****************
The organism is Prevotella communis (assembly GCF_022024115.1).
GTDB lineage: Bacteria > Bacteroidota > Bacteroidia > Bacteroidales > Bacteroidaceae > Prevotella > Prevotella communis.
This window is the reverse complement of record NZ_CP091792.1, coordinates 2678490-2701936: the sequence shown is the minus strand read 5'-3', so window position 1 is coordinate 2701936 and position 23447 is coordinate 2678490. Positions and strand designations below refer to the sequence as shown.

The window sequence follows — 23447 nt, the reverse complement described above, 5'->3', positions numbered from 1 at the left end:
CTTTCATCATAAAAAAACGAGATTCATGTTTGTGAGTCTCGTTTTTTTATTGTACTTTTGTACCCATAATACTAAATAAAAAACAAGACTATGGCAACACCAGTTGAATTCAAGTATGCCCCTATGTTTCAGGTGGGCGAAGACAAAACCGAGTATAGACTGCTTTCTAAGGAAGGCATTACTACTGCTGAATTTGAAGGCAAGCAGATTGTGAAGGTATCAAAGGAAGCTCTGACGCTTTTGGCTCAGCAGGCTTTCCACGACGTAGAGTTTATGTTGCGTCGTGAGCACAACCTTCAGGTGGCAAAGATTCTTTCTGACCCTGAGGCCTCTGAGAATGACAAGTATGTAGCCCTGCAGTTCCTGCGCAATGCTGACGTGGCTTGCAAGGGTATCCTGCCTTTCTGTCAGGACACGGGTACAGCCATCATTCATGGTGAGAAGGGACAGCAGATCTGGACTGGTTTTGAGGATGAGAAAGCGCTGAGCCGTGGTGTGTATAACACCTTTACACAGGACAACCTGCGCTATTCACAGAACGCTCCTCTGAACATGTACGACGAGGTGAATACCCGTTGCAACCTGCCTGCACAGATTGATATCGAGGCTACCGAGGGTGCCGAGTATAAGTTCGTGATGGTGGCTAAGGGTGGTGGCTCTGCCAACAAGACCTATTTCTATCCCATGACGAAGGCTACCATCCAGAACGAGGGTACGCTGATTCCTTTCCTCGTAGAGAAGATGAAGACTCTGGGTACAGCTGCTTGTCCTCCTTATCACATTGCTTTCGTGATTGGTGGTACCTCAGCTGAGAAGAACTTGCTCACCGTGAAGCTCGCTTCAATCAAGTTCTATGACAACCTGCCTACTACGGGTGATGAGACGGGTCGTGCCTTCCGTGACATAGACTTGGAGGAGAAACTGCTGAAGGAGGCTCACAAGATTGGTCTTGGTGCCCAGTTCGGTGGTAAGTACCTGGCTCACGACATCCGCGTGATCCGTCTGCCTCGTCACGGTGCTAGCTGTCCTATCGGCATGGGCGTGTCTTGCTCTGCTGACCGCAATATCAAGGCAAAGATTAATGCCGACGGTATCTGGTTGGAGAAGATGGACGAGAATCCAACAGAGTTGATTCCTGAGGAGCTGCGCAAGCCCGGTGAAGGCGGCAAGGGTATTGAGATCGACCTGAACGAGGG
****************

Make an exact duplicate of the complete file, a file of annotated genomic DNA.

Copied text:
The organism is Prevotella communis (assembly GCF_022024115.1).
GTDB lineage: Bacteria > Bacteroidota > Bacteroidia > Bacteroidales > Bacteroidaceae > Prevotella > Prevotella communis.
This window is the reverse complement of record NZ_CP091792.1, coordinates 2678490-2701936: the sequence shown is the minus strand read 5'-3', so window position 1 is coordinate 2701936 and position 23447 is coordinate 2678490. Positions and strand designations below refer to the sequence as shown.

The window sequence follows — 23447 nt, the reverse complement described above, 5'->3', positions numbered from 1 at the left end:
CTTTCATCATAAAAAAACGAGATTCATGTTTGTGAGTCTCGTTTTTTTATTGTACTTTTGTACCCATAATACTAAATAAAAAACAAGACTATGGCAACACCAGTTGAATTCAAGTATGCCCCTATGTTTCAGGTGGGCGAAGACAAAACCGAGTATAGACTGCTTTCTAAGGAAGGCATTACTACTGCTGAATTTGAAGGCAAGCAGATTGTGAAGGTATCAAAGGAAGCTCTGACGCTTTTGGCTCAGCAGGCTTTCCACGACGTAGAGTTTATGTTGCGTCGTGAGCACAACCTTCAGGTGGCAAAGATTCTTTCTGACCCTGAGGCCTCTGAGAATGACAAGTATGTAGCCCTGCAGTTCCTGCGCAATGCTGACGTGGCTTGCAAGGGTATCCTGCCTTTCTGTCAGGACACGGGTACAGCCATCATTCATGGTGAGAAGGGACAGCAGATCTGGACTGGTTTTGAGGATGAGAAAGCGCTGAGCCGTGGTGTGTATAACACCTTTACACAGGACAACCTGCGCTATTCACAGAACGCTCCTCTGAACATGTACGACGAGGTGAATACCCGTTGCAACCTGCCTGCACAGATTGATATCGAGGCTACCGAGGGTGCCGAGTATAAGTTCGTGATGGTGGCTAAGGGTGGTGGCTCTGCCAACAAGACCTATTTCTATCCCATGACGAAGGCTACCATCCAGAACGAGGGTACGCTGATTCCTTTCCTCGTAGAGAAGATGAAGACTCTGGGTACAGCTGCTTGTCCTCCTTATCACATTGCTTTCGTGATTGGTGGTACCTCAGCTGAGAAGAACTTGCTCACCGTGAAGCTCGCTTCAATCAAGTTCTATGACAACCTGCCTACTACGGGTGATGAGACGGGTCGTGCCTTCCGTGACATAGACTTGGAGGAGAAACTGCTGAAGGAGGCTCACAAGATTGGTCTTGGTGCCCAGTTCGGTGGTAAGTACCTGGCTCACGACATCCGCGTGATCCGTCTGCCTCGTCACGGTGCTAGCTGTCCTATCGGCATGGGCGTGTCTTGCTCTGCTGACCGCAATATCAAGGCAAAGATTAATGCCGACGGTATCTGGTTGGAGAAGATGGACGAGAATCCAACAGAGTTGATTCCTGAGGAGCTGCGCAAGCCCGGTGAAGGCGGCAAGGGTATTGAGATCGACCTGAACGAGGG